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PSCI 1100 (40)
Lecture

Lec 9-POLITICS BEYOND THE STATE.docx

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Department
Political Science
Course
PSCI 1100
Professor
Hans Martin Jaeger
Semester
Winter

Description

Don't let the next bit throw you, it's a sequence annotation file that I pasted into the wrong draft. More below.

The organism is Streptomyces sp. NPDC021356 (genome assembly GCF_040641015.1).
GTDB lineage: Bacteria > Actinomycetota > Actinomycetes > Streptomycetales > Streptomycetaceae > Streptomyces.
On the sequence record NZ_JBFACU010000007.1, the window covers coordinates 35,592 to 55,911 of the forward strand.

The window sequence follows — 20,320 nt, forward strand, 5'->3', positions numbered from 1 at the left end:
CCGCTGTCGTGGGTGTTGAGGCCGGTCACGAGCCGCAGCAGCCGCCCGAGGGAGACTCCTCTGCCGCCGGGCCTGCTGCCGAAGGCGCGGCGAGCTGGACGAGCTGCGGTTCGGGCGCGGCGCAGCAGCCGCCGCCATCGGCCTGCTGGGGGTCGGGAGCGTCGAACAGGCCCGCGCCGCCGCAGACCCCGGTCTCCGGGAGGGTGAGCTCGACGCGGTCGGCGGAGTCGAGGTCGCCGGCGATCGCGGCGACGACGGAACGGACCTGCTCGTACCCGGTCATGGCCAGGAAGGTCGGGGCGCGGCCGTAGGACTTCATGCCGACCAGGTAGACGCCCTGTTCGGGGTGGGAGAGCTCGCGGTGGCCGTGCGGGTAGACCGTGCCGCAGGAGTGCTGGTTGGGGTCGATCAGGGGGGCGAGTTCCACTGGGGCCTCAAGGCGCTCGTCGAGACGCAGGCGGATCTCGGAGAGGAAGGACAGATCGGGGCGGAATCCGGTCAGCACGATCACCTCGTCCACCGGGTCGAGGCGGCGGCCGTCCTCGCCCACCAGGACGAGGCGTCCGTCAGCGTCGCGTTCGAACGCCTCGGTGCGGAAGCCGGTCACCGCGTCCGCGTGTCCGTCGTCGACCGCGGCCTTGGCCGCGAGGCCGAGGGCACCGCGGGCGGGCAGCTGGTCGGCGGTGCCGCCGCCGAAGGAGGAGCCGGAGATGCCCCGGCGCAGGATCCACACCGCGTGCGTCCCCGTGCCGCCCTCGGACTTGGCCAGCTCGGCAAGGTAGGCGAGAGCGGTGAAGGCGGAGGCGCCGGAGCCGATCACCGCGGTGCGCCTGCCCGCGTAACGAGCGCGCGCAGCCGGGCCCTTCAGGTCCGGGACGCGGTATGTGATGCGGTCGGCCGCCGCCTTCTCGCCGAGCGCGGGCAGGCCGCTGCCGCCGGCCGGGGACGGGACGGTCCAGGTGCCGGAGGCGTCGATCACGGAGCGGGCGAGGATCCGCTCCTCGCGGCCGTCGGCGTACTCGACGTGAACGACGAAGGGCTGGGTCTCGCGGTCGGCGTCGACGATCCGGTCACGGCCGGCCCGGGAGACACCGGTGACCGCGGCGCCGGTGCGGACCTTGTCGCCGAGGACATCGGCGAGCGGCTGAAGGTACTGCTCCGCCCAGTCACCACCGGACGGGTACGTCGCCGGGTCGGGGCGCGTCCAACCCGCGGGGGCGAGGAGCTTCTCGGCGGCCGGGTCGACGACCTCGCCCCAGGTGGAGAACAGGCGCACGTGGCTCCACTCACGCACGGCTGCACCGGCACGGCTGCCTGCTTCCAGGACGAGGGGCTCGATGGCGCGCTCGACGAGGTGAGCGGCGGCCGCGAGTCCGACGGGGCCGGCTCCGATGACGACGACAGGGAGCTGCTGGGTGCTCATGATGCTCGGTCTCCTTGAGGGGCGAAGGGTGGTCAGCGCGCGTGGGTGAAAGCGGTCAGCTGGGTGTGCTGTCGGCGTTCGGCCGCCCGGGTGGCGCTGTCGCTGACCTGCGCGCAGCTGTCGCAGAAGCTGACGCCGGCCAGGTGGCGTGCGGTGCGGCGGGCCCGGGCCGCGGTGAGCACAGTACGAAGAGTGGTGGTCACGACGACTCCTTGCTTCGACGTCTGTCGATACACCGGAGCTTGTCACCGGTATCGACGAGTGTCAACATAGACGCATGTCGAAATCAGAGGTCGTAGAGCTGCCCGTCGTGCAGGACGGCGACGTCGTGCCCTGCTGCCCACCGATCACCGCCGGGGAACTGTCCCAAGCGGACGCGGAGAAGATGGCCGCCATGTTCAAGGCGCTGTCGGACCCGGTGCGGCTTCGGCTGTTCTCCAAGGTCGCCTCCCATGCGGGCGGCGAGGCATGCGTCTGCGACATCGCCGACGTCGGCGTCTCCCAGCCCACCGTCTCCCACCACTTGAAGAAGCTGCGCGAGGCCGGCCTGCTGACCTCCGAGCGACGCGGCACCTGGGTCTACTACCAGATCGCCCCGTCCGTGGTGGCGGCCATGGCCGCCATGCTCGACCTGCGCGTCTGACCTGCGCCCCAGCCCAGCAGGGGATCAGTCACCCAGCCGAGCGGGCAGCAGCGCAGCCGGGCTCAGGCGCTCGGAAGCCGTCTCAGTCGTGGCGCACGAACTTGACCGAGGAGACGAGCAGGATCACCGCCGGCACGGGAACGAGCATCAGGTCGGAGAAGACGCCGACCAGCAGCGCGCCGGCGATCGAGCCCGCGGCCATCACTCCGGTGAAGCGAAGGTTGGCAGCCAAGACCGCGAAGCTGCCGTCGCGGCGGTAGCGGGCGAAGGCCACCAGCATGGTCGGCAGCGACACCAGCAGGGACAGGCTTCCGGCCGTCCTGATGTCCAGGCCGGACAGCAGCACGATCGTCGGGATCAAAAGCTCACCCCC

POLITICS BEYOND THE STATE CIVIL SOCIETY (CS) IN POLITICAL THEORY: • CS = political community (Aristotle) 17 -18 cent. (social contract theory): CS = the state • CS/the state vs. state of nature (Hobbes, Locke), CS essentially the same as the state Late 18 -19 cent.: CS vs. the state • CS = market + corporations (+ admin.) (Hegel) (a) CS = commercial society (Scottish Enlightenment); (global) sphere of production and exchange (Marx). Ferguson, Smith (Scottish Enlightenment)- commercial society has some neg. effects on people. Marx- CS was global from the beginning, (b) CS = voluntary associations (Tocqueville). 19 cent. Important element of US democracy. Found expression in indiv. That will pursue econ/moral interst on their own. th 20 cent.: CS vs. market and state • CS = bourgeois institutions and working class assoc. (i.e. basis of class hegemony/governance and counterhegemony/resistance) (Gramsci). Dominance and power of capitalist class over working class, and also the realm of possibility to overthrow the working class. CONTEMPORARY UNDERSTANDING OF (GLOBAL) CS: nongovernmental sphere of communication and association outside and/or in opposition to states and markets (and international gvt’l organizations): • not necessarily state-bound → transnat’l/global CS • counterweight to state and corporate power • creates publicity and accountability • generates (global) public opinion • leads to democratization of (world) politics CS AND TRANSNATIONAL CS: HISTORY: • CS, 19 cent. revolutions, and expansion of rights. Human and political rights • 19 cent. transnational CS: abolitionist, peace, workers’, and women’s movements • Early 20 c. CS: promoter of the League of Nations. • CS and the founding of the UN. NGOs should ensure that human rights made it into the UN charter • Steady growth of NGOs since WWII. More involved in interacting with Inter gvnt organization • Since 1960s: (transnat’l) anti-apartheid, anti-(viet.)war, environm’tal, human rights, and women’s movem’ts. Western CS movements. Viet. War was one of the biggest movements. • 1970s-80s: “CS” overthrows authoritarian regimes in Latin America, East Asia, and Eastern Europe. • 1990s: amplification of CS to global CS (esp. UN world conferences) THREE MODELS OF TRANSNATIONAL CS B/W GOVERNANCE AND RESISTANCE: 1. Pluralist, neocorporatist, and neoliberal CS: CS as partner in governance (a) Pluralist CS: interest groups as influences on governmental policy-making (e.g. agricultural or business interests influencing legislation) (b) Neocorporatist CS: esp. tripartite collective decision-making btw government, capital, and labour. Cooperative relationship b/w capital labour and gvnt. The state plays a more active role than in Pluralist. States will try to actively solve state policies (c) Neoliberal CS: • “contracting-out” of public services (e.g. state or IGO reliance on NGOs in development and humanitarian emergencies). Idea that the state needs to be less involved, more space for individuals. NGOs receive funding from states- development assistance is then done by NGOs on behalf of IGO/NGO • public-private(-private) partnerships (e.g. Kimberley Process [diamond mining profits were used to fund war lords and gun production; certifies diamonds that use non blood diamonds. Tries to get corps to support human rights, and thus get a ‘global compact’ logo- ethical coprotation]; UN Global Compact). Corporations and NGOs. Neoliberal reality of GSC includes corps as a CS → (a)-(c): quasi
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